But the point is that the system is not perfect, as demonstrated by a large portion of the filesharing lawsuits that went against the RIAA for lack of evidence implicating the defendant. They still have not gotten any better at correctly identifying filesharers; they're just changing what they do when they do think they've found one. The problem with then disconnecting people accused of filesharing is that there's no opportunity for appeal, or burden on the RIAA to provide any solid evidence that would hold up in court. No private entity should have so much power to determine who is and isn't allowed to have access to something as critical as internet access.

    Try forbidding people from watching TV if they're accused of capping and sharing TV content, and see how long until you've got an angry mob with pitchforks. You can't just deny people access to the world of information around us anymore; it's inhumane.

  1. Flying Meat

    Dedicated MacNNer

    Joined: Jan 2007


    The good news is

    that the deathstar company has said it is not cutting people's access:
    "Update: AT&T has responded to the report by stressing that no accounts are being suspended, nor customers accused."

    I'm guessing here, but somehow, a realist was allowed to make that decision. I'm sure that it is a fluke good decision that they will rectify shortly.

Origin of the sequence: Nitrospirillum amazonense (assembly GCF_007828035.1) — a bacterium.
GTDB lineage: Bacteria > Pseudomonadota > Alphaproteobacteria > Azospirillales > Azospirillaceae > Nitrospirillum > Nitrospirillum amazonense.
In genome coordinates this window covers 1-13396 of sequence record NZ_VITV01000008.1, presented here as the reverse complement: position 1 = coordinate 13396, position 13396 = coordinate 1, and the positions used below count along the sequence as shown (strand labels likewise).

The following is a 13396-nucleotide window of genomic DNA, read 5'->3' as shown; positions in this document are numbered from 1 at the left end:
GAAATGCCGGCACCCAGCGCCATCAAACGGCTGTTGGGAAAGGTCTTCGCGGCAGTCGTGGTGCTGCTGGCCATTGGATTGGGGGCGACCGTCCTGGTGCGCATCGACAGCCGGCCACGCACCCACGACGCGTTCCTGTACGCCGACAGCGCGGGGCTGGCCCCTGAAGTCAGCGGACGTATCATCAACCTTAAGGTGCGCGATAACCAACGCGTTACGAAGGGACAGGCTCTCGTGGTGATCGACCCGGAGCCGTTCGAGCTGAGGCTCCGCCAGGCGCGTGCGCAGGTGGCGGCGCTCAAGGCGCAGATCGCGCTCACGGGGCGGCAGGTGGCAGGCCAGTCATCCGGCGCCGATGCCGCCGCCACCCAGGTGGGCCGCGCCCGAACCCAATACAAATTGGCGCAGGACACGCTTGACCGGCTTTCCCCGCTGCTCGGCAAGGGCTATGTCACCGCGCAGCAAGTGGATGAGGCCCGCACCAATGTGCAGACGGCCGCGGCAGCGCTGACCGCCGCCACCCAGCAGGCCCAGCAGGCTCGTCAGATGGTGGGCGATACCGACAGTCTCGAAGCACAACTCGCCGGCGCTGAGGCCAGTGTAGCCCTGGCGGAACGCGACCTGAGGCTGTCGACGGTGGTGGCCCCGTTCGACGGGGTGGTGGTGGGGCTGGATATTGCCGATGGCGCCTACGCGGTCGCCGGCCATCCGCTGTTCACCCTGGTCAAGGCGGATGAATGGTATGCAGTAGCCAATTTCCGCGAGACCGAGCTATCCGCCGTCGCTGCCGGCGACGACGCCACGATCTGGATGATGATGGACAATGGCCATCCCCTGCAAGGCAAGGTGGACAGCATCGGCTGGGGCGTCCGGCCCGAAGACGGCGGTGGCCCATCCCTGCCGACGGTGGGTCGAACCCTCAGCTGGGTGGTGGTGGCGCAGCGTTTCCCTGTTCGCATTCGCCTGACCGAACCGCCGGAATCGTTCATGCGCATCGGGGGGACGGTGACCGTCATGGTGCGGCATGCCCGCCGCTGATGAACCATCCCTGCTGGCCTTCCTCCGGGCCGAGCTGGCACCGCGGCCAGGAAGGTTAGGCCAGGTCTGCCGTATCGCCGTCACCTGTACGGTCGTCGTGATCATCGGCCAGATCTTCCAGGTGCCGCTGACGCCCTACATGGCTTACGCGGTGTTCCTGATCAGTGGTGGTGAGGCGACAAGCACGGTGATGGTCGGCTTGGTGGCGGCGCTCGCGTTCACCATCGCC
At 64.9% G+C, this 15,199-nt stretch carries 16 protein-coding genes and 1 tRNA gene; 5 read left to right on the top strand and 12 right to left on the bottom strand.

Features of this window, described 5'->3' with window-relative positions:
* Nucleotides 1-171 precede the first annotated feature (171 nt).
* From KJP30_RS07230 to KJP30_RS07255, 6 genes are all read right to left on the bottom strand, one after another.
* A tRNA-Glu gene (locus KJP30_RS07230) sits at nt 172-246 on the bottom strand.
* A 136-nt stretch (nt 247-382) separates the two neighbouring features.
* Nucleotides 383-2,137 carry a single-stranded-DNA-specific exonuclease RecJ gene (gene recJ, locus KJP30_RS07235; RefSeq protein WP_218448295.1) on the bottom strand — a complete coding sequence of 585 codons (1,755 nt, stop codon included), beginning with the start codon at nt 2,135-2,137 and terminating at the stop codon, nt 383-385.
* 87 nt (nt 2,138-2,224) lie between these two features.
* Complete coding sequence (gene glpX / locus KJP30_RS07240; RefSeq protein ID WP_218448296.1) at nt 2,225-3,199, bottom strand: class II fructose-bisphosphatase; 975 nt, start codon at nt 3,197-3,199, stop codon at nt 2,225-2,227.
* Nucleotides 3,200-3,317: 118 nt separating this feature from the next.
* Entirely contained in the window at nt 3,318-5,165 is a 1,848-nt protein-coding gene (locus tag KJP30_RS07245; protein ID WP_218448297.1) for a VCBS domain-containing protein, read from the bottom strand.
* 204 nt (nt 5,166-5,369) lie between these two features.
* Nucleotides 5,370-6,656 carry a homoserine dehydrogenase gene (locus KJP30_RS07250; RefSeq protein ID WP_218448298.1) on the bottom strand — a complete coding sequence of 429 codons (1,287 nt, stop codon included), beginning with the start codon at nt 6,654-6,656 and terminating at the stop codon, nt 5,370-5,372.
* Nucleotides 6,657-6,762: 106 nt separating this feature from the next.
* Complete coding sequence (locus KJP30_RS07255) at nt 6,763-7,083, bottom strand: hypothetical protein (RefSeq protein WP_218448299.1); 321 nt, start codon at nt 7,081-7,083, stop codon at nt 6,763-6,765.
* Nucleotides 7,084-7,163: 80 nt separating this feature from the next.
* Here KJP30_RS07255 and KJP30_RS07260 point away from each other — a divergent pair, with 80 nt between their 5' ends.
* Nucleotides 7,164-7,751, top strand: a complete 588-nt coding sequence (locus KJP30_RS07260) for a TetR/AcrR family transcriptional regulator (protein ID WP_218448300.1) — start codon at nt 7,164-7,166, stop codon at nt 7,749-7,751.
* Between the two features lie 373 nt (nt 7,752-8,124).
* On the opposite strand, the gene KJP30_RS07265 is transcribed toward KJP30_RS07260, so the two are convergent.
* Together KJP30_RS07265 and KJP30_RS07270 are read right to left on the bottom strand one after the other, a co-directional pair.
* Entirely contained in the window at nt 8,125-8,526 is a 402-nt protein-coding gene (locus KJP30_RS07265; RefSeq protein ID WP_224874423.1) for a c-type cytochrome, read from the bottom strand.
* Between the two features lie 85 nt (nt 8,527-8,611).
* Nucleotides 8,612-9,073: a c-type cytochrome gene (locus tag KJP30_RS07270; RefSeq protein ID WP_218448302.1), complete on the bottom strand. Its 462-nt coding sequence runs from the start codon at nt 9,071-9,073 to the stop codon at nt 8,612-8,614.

1. Athens

    Addicted to MacNN

    Joined: Jan 2003



    Im glad I live in Canada, I got one of those notices once from Telus and replied stating the media tax we pay makes it basically legal. Telus agreed and said they still obligated to pass on the notice even though no law is being technically broken due to the grey area the media tax created.

  1. Salsa

    Forum Regular

    Joined: Oct 2003



    So, the bottom line is that we can just ignore these notices because nobody is threatening punishment, right? It looks like they are just trying to scare us and it works 90% of the time, so they will keep doing it until it stops working.

  1. Flying Meat

    Dedicated MacNNer

    Joined: Jan 2007


    re: ignore?

    No. The bottom line is they are treating you like a responsible honest person and expect you will act accordingly by discontinuing an activity you either didn't think was illegal but is, or by discontinuing an activity you weren't even aware you were engaged in, but are.

  1. Marook

    Forum Regular

    Joined: May 1999


    I would switch..

    If I lived in that country, I would change provider!

  1. shawnde

    Fresh-Faced Recruit

    Joined: Apr 2008



    It's funny ... In Canada we can fix everything with a little tax :-) I mean the Americans had 911, and we fixed our security issues with a security tax.

    Canada's system is as insane as the rest. I'm not defending the RIAA/ATT thing. That's the most absurd; but the tax alternative is not any better.

    Just keep in mind that we pay an extra tax on cassette tapes, VHS blanks, CD-R media and whatnot. I never use CD-R for music; data only, but I have to pay a tax.

    What we need is an end to media moguls and conglomerates who abuse and bully people.